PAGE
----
Domestication reprogrammed the budding yeast life cycle
Journal article, 2022

Domestication of plants and animals is the foundation for feeding the world human population but can profoundly alter the biology of the domesticated species. Here we investigated the effect of domestication on one of our prime model organisms, the yeast Saccharomyces cerevisiae, at a species-wide level. We tracked the capacity for sexual and asexual reproduction and the chronological life span across a global collection of 1,011 genome-sequenced yeast isolates and found a remarkable dichotomy between domesticated and wild strains. Domestication had systematically enhanced fermentative and reduced respiratory asexual growth, altered the tolerance to many stresses and abolished or impaired the sexual life cycle. The chronological life span remained largely unaffected by domestication and was instead dictated by clade-specific evolution. We traced the genetic origins of the yeast domestication syndrome using genome-wide association analysis and genetic engineering and disclosed causative effects of aneuploidy, gene presence/absence variations, copy number variations and single-nucleotide polymorphisms. Overall, we propose domestication to be the most dramatic event in budding yeast evolution, raising questions about how much domestication has distorted our understanding of the natural biology of this key model species.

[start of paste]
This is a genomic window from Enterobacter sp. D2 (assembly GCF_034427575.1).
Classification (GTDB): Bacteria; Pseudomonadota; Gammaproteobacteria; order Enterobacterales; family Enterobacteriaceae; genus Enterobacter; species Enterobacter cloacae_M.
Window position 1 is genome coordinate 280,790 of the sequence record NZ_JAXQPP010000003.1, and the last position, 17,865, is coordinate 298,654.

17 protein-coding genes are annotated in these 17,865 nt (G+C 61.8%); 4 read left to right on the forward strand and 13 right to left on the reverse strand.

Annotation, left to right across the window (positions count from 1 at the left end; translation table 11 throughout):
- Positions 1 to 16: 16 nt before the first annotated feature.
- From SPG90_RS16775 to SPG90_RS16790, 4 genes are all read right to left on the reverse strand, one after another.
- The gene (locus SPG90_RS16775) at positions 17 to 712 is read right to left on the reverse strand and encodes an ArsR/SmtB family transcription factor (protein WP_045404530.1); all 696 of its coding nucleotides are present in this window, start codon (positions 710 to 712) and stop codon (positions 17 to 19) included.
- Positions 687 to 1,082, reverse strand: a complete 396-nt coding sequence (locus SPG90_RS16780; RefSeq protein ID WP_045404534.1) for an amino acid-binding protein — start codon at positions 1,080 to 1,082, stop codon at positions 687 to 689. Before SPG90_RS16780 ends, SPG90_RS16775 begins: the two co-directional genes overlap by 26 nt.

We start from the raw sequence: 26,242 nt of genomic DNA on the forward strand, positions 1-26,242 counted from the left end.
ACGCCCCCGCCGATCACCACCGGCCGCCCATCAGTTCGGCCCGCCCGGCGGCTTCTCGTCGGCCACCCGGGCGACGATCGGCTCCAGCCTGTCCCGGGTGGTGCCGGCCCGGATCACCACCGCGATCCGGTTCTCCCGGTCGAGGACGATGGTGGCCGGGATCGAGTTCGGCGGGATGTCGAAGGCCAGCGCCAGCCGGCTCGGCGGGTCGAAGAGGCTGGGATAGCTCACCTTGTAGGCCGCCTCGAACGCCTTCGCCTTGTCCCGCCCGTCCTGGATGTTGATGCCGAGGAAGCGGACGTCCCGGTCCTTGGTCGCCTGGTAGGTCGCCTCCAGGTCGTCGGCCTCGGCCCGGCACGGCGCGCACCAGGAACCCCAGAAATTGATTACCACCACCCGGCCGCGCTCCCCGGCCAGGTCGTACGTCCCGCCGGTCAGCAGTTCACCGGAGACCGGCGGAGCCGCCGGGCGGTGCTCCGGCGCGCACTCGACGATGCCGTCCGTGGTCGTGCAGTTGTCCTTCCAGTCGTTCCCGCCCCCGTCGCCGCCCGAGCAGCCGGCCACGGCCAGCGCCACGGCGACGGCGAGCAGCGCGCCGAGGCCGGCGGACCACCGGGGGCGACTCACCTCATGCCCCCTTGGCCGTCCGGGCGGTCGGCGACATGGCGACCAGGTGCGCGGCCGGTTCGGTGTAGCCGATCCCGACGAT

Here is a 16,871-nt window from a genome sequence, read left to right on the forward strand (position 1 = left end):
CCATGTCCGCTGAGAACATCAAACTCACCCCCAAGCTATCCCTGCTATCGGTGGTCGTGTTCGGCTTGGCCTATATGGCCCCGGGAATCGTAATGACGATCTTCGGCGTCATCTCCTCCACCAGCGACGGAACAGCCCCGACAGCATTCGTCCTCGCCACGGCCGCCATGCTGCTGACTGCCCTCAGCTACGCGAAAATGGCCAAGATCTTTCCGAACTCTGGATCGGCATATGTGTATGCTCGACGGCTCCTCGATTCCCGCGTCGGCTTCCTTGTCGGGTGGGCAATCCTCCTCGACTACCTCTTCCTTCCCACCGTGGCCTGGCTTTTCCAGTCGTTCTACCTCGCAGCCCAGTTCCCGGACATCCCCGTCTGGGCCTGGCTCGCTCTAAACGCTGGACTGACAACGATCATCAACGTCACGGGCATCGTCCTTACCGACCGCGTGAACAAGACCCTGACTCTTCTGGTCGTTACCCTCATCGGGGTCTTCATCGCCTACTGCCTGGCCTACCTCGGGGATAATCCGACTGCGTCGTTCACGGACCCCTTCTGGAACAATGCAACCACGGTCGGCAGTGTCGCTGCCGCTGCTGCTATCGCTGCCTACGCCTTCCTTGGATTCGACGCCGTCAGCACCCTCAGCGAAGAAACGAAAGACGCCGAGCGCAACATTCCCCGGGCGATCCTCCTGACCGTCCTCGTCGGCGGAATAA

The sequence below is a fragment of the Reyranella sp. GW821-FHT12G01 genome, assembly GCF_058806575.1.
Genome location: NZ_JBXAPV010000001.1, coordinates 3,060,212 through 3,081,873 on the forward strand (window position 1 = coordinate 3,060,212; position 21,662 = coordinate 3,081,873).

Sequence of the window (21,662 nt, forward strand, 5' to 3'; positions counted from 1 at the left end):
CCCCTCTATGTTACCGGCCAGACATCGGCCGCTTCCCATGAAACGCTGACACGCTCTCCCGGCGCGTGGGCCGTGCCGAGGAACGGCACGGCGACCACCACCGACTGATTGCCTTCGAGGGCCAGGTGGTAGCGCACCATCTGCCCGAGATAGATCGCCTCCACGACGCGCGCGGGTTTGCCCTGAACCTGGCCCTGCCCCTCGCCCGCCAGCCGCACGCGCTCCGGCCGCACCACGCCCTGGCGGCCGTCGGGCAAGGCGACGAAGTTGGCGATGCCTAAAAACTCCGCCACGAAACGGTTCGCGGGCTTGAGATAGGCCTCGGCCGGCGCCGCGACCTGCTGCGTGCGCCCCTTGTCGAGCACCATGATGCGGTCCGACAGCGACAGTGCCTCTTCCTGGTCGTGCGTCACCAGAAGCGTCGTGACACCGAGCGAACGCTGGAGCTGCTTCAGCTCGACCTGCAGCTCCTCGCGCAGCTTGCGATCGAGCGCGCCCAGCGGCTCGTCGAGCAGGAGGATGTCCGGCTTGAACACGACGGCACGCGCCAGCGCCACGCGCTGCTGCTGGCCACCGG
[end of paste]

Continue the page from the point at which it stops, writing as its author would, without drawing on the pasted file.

Matteo De Chiara

University of Côte d'Azur

Benjamin P. Barré

University of Côte d'Azur

Karl Persson

Chalmers, Biology and Biological Engineering, Industrial Biotechnology

Agurtzane Irizar

University of Côte d'Azur

Chiara Vischioni

University of Côte d'Azur

Sakshi Khaiwal

University of Côte d'Azur

Simon Stenberg

University of Gothenburg

Amadi Onyetuga Chioma

University of Gothenburg

Gašper Žun

Jozef Stefan Institute

University of Ljubljana

Katja Doberšek

Jozef Stefan Institute

Cristian Taccioli

University of Padua

Joseph Schacherer

University of Strasbourg

Uros Petrovic

Jozef Stefan Institute

University of Ljubljana

Jonas Warringer

University of Gothenburg

Gianni Liti

University of Côte d'Azur

Nature Ecology & Evolution

2397-334X (ISSN) 2397-334X (eISSN)

Vol. 6

Subject Categories

Evolutionary Biology



Bioinformatics and Systems Biology




More information

Latest update